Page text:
June 5, 2007

Atheism: Not Just a Rant Against Religion

The Washington Post recently published an article by Benedicta Cipolla of the Religion News Service asking "Is Atheism Just a Rant Against Religion?" The article notes that some humanists have criticized atheists for needing "to offer more vision than rhetoric." Never mind that many atheists have recognized that atheism is nothing but a lack of theistic belief and have embraced secular humanism. Once again, we seem to have a story that helps publicize atheism while simultaneously disparaging atheists.

The central point of the article is that prominent atheist authors are being criticized by fellow freethinkers for not offering enticing alternatives to religion. That is, "vehement arguments against religion" should be supplemented with explanations about "how a godless worldview can be good."

This strikes me as a clear case of manufactured conflict because I just do not experience this debate anywhere but in mainstream media. I don't see it on the blogs or in the forums, and this tells me that atheists and humanists are getting along well, united in our opposition to religion and preference for reality.

I do not necessarily disagree with the point that more than atheism is necessary. In fact, I have suggested this in previous posts (even though we atheists are supposed to be willfully ignorant of such thoughts). I object to the portrayal of atheists as somehow not realizing or accepting this idea. Yes, many of us do criticize religion. However, many more of us are focusing on providing a positive alternative to religious delusion. After all, this is kind of the point behind the Humanist Symposium!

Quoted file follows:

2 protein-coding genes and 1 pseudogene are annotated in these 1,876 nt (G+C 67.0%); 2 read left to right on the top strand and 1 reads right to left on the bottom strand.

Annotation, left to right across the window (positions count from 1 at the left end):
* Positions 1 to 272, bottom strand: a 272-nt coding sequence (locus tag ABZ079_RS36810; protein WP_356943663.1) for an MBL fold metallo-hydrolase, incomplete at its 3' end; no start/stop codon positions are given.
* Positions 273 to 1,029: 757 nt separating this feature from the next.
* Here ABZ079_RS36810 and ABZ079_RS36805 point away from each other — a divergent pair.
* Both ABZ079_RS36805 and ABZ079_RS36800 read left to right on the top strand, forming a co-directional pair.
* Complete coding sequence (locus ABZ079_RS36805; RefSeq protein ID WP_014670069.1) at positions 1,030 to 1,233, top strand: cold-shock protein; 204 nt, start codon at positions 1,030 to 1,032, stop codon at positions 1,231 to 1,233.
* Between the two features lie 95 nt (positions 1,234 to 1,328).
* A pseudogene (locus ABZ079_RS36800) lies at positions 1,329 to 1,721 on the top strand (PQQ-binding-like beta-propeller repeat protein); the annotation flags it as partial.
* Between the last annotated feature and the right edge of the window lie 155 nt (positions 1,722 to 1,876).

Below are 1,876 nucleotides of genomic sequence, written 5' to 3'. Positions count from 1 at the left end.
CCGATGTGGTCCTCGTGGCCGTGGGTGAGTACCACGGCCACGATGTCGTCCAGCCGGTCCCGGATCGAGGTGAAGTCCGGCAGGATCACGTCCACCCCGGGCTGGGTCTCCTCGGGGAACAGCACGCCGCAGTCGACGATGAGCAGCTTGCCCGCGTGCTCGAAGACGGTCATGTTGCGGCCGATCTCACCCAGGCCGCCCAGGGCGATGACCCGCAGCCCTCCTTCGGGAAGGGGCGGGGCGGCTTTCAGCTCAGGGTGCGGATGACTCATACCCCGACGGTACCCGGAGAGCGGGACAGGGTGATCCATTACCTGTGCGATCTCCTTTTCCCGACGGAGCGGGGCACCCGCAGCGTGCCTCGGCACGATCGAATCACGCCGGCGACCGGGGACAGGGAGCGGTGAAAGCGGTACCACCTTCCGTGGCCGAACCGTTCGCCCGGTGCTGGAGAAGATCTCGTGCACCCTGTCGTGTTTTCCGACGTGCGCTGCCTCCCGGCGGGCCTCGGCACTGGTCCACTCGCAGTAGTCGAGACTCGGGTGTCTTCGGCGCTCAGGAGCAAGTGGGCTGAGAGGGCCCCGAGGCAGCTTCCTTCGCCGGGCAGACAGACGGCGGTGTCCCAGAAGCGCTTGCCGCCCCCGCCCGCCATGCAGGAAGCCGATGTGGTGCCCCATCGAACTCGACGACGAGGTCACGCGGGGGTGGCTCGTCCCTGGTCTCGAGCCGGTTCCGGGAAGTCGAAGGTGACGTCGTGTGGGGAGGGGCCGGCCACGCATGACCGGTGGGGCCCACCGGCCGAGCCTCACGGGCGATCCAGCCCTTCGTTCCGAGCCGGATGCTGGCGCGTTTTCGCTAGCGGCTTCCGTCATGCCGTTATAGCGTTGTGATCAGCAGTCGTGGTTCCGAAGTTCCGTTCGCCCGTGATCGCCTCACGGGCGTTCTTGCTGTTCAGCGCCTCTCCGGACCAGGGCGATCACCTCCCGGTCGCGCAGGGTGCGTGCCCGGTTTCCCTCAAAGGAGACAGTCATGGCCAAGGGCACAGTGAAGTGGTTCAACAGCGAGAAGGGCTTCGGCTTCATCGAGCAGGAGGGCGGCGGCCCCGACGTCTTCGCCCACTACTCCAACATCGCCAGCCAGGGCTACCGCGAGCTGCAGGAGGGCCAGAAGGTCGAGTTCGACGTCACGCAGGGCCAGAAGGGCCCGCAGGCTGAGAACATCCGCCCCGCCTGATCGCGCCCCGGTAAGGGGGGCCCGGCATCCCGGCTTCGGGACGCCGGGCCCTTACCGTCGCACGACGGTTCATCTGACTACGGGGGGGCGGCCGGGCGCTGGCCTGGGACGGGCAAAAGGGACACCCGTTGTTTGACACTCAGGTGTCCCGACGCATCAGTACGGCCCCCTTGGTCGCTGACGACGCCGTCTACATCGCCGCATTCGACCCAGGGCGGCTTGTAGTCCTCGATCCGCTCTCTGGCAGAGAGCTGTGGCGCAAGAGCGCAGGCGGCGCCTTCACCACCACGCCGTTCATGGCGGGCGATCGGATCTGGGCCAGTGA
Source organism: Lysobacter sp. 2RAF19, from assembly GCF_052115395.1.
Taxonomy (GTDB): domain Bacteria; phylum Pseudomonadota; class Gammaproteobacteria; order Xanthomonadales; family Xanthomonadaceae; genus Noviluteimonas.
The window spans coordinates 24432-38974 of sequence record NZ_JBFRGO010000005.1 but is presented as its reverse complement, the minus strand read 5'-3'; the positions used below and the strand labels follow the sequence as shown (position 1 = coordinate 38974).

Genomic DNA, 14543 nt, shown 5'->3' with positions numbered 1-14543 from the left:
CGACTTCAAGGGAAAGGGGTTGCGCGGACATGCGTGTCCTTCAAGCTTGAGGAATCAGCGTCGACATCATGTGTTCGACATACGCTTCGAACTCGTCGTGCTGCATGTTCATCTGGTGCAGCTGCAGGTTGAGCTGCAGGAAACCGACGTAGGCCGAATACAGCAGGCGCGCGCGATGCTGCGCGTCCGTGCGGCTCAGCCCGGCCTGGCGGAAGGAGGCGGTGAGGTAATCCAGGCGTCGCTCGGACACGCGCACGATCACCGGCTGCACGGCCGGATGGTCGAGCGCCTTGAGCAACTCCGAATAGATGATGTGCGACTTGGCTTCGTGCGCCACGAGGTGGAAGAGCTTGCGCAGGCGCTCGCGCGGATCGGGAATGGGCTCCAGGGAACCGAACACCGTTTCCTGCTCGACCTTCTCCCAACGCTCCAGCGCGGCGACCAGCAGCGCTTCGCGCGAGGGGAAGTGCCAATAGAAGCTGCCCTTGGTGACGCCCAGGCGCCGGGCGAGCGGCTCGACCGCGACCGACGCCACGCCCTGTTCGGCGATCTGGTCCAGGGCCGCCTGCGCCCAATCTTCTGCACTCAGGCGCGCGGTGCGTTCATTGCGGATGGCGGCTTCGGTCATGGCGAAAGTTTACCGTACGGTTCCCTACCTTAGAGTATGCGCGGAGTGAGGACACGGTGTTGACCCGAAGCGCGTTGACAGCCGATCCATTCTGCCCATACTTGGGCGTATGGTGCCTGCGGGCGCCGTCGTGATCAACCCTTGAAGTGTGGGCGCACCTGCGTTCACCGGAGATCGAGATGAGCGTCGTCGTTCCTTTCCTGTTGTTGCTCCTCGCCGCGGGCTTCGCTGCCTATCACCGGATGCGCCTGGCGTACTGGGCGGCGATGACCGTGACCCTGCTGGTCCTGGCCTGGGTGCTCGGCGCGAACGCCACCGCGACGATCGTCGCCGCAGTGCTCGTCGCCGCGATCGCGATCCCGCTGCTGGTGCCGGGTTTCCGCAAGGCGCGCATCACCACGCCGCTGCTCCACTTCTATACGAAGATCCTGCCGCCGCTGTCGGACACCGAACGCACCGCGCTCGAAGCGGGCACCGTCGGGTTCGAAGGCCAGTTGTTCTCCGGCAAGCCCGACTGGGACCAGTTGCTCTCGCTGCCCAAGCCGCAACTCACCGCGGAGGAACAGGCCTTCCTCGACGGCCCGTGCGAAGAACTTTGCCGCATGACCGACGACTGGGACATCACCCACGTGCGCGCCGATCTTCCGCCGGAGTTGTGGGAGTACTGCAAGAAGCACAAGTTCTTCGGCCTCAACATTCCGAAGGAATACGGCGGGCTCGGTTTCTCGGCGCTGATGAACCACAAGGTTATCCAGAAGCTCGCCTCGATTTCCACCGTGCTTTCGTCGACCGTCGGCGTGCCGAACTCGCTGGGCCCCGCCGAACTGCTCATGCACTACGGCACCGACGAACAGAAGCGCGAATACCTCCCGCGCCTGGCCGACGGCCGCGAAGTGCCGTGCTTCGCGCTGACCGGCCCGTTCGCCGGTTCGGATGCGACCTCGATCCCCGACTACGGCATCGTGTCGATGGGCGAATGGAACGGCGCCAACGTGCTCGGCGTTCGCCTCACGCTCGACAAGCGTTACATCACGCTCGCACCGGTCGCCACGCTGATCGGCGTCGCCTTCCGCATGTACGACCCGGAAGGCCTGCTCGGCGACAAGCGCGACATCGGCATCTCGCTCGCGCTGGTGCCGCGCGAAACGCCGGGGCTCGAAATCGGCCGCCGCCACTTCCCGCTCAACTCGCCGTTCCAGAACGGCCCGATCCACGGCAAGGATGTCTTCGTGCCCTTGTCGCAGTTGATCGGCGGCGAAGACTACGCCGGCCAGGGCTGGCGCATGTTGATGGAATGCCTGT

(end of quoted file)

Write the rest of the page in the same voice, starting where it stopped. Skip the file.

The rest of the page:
Some of us embrace secular humanism, others gravitate toward science and nature, and still others see no need to replace religion with anything except reality. How is this diversity a flaw?
"Atheists are somewhat focused on the one issue of atheism, not looking at how to move forward," said Roy Speckhardt, executive director of the Washington-based American Humanist Association. While he appreciates the way the new atheists have raised the profile of nonbelievers, he said humanists differ by their willingness to collaborate with religious leaders on various issues. "Working with religion," he said, "is not what [atheists] are about."
This is simply not accurate. Many atheists do work with theists in organizations such as Americans United for Separation of Church and State. Who are these atheists who focus on nothing but atheism? I don't think I've ever met one. We may not all call ourselves humanists, but it is simply not true that most atheists are about nothing but atheism. To the contrary, most atheists I've known spend relatively little time obsessing about atheism.

It seems that the real criticism certain humanists have is for those who see little value in working with religious people. It is the tactics of some atheists to which these humanists object. And yet, I am not sure that this criticism is reality-based itself.
"Atheists don't really ask the question, what are the vital needs that religion meets? They give you the sense that religion is the enemy, which is absurd," said Ronald Aronson, professor of humanities at Wayne State University in Detroit.
I have certainly been asking these questions. So have most of the atheist blogs with which I am familiar. Pascal Boyer and Daniel Dennett certainly ask them in their books. Are we outliers, or are articles like this painting an inaccurate picture of atheism?

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